The Pasadena, Calif., nonprofit university offers college coursework to about 1,000 students worldwide essentially for free. The only charge is a one-time application fee of $10 to $50, which varies according to the comparative wealth of the student’s home nation.

Professors and deans donate their labors. Founder Shai Reshef has just two paid academic employees. Students access and download assignments online. Class discussions take place in old-fashioned text-based chat rooms, which enable students to participate on the most marginal of computers.

“The idea is to open the gate for anyone who wants to study,” Reshef said during a visit to The Washington Post.

Founded in 2009, University of the People claims to be the world’s first tuition-free online university “dedicated to the global advancement and democratization of higher education”. The institution exploits the growing reach and falling cost of online study.

Some volunteer administrators and faculty come from Columbia, NYU and other prestigious universities, drawn, Reshef said, by the potentially transformational power of a free, online, global university. Formal partners include Yale Law School; NYU plans to offer some of Reshef’s students transfer to its campus in Abu Dhabi.

A quite different approach.

‘Wal-Mart U’ v ‘Harrods U’

Two new entrants into HE

From the Chronicle of Higher Education an interesting story explaining that there might have been a Wal-Mart University:

As the world’s largest retailer weighed its options for making a big splash in education, executives told one potential academic partner that Wal-Mart Stores was considering buying a university or starting its own. “Wal-Mart U.” never happened. Instead, the retailer chose a third option: a landmark alliance that will make a little-known for-profit institution, American Public University, the favored online-education provider to Wal-Mart’s 1.4 million workers in the United States.

A closer look at the deal announced this month shows how American Public slashed its prices and adapted its curriculum to snare a corporate client that could transform its business. It also raises one basic question: Is this a good bargain for students?


It may or may not be a good deal for students. Of perhaps greater interest from a UK perspective is whether this opens the door to the American Public University to offer online programmes to 150,000 Asda staff. If so, they will be competing against a different kind of store which is entering the higher education arena, Harrods. Harrods is following a path set out by Lord Mandelson earlier this year when he encouraged the take up of two year degrees:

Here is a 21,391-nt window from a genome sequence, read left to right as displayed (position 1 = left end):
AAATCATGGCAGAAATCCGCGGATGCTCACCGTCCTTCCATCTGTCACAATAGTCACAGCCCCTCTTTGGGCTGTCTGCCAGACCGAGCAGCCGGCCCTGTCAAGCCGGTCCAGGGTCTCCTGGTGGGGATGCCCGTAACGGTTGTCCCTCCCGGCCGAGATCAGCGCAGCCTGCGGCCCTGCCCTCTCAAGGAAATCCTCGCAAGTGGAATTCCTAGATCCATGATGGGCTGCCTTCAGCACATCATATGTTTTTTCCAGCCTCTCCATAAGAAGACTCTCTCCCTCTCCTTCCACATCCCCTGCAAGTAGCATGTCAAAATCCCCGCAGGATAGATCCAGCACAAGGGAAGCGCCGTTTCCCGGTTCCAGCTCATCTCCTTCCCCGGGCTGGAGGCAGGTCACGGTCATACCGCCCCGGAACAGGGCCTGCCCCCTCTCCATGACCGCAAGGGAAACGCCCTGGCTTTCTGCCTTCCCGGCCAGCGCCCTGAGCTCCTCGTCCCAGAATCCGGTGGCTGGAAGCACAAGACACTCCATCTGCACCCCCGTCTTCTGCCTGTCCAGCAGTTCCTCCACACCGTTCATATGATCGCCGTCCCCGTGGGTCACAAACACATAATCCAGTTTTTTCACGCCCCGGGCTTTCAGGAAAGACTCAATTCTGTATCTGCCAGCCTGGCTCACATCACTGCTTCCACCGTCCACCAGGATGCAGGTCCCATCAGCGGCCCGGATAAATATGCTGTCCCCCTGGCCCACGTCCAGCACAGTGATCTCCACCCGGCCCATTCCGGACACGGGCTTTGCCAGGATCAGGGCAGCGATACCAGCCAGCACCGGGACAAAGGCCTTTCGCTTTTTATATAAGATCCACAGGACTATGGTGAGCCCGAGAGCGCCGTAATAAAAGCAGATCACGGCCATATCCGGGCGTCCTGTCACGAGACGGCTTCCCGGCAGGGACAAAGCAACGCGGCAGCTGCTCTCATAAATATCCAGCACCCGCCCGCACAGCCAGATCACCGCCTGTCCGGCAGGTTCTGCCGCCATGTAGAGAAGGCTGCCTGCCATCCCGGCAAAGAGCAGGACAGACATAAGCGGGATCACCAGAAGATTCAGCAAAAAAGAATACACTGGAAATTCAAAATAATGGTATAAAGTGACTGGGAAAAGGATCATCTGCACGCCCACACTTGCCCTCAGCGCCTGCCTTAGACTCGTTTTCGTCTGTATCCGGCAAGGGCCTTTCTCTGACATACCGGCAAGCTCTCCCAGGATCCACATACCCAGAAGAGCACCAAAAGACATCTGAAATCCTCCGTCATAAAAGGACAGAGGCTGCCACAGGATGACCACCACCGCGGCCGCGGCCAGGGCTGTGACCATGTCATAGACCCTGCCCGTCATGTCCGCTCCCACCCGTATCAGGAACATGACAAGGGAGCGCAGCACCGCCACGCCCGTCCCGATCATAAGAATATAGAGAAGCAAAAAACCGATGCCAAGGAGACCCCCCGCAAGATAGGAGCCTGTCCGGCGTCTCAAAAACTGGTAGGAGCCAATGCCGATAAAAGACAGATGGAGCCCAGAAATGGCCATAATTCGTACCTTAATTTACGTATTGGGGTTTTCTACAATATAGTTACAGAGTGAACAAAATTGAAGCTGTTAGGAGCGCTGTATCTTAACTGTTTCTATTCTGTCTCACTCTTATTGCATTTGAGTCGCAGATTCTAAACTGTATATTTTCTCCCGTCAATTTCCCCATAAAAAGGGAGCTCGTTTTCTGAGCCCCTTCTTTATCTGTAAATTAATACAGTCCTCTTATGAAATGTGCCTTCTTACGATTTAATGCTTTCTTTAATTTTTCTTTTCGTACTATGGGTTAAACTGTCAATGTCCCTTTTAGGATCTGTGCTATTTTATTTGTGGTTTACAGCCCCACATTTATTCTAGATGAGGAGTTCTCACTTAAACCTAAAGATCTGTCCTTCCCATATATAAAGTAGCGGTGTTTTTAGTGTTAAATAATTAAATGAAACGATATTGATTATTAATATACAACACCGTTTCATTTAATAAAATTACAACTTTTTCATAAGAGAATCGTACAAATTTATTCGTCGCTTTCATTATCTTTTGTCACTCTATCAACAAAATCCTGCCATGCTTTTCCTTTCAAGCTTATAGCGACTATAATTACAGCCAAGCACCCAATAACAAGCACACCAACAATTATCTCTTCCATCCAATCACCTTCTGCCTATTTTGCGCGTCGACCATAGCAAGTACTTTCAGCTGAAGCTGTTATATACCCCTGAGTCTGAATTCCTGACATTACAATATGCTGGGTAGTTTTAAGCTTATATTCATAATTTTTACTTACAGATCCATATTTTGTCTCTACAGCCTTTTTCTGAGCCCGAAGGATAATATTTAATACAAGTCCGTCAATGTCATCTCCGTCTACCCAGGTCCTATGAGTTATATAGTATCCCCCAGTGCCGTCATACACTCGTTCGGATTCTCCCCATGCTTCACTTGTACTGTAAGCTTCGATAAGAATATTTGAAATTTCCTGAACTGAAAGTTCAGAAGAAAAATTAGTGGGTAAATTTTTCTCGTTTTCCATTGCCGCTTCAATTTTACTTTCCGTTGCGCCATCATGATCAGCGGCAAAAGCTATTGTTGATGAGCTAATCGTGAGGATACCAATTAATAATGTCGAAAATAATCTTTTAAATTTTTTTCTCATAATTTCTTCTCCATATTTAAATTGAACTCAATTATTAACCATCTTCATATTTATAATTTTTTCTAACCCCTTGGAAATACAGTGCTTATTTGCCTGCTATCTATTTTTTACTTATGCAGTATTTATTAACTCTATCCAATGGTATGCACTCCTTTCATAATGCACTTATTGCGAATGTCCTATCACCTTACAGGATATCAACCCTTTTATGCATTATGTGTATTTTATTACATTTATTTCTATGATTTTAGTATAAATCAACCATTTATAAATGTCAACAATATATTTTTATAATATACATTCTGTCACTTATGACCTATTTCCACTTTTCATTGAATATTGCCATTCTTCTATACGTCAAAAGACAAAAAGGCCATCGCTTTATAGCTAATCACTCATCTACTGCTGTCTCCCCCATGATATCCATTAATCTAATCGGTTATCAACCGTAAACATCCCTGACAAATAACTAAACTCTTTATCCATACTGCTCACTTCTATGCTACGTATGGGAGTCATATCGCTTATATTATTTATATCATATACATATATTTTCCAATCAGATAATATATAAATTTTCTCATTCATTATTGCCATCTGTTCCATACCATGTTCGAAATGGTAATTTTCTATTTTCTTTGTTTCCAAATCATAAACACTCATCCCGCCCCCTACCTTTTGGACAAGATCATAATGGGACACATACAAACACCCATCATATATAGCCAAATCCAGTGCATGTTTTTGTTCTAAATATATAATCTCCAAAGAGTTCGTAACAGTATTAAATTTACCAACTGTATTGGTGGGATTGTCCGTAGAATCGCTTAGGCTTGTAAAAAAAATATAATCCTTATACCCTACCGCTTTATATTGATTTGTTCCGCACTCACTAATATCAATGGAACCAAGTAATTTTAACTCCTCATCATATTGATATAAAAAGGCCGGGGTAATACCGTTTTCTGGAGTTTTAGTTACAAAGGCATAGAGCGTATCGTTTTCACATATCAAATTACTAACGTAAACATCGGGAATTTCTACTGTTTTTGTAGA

The theme of cut-price degrees has been continued by the present Government’s Universities Secretary, David Willetts. Earlier this month he called for students to be able to study online or through their local further education college, while still being enrolled on degree courses run by the country’s most successful universities.

The Harrods students, while studying at the store, will be members of Anglia Ruskin University. They will complete what would normally be a three-year BA (Hons) degree in two years, by studying through the summer holidays as well as university term-time. On the agenda will be theoretical modules in human behaviour, psychology and business enterprise, devised to deepen the students’ sales skills and effectiveness.

It’s tough competition (via The Independent).

Dog Earns MBA Online

Dog Earns M.B.A. Online – from The Chronicle of Higher Education

Just goes to show:

GetEducated.com, an online-learning consumer group, managed to purchase an online M.B.A. for its mascot, a dog named Chester Ludlow. The Vermont pug earned his tassles by pawing over $499 to Rochville University, which offers “distance learning degrees based on life and career experience,” according to a news release from GetEducated. He got back a package from a post-office box in Dubai that contained a diploma and transcripts, plus a certificate of distinction in finance and another purporting to show membership in the student council.

Cue a whole series of dreadful puns about hounding the diploma mills and a promo video about the stunt: “Dog Earns Online MBA: A Cautionary Tail.”